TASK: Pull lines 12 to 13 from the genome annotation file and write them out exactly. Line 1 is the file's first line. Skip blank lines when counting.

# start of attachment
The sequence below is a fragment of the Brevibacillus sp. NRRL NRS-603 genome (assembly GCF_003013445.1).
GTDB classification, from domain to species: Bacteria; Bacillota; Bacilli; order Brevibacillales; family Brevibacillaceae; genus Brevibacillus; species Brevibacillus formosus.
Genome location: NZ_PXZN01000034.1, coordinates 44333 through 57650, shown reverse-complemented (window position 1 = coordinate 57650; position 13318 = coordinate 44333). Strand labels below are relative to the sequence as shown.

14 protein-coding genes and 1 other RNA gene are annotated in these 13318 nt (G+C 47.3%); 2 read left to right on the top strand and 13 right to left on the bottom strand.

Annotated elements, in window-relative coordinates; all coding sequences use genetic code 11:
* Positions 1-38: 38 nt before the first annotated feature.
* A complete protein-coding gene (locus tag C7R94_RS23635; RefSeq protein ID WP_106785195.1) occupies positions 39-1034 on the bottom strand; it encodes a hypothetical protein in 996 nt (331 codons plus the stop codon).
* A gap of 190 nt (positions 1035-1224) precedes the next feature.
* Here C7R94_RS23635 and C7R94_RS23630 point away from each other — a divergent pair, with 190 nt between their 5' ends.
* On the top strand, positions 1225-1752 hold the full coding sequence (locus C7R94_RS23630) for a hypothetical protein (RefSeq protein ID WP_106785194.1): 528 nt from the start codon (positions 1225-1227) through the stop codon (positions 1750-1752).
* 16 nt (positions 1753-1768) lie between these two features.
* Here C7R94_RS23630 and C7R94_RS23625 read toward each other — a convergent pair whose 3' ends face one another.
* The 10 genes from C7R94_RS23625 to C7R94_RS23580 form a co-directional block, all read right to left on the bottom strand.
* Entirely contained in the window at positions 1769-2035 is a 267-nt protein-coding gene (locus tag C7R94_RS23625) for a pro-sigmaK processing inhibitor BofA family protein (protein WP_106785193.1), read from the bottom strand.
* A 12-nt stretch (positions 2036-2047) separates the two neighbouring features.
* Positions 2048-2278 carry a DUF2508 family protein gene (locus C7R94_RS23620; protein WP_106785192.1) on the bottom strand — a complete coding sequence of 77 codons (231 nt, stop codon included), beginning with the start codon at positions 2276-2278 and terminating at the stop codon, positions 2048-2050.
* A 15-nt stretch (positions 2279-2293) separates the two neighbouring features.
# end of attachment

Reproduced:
* Here C7R94_RS23630 and C7R94_RS23625 read toward each other — a convergent pair whose 3' ends face one another.
* The 10 genes from C7R94_RS23625 to C7R94_RS23580 form a co-directional block, all read right to left on the bottom strand.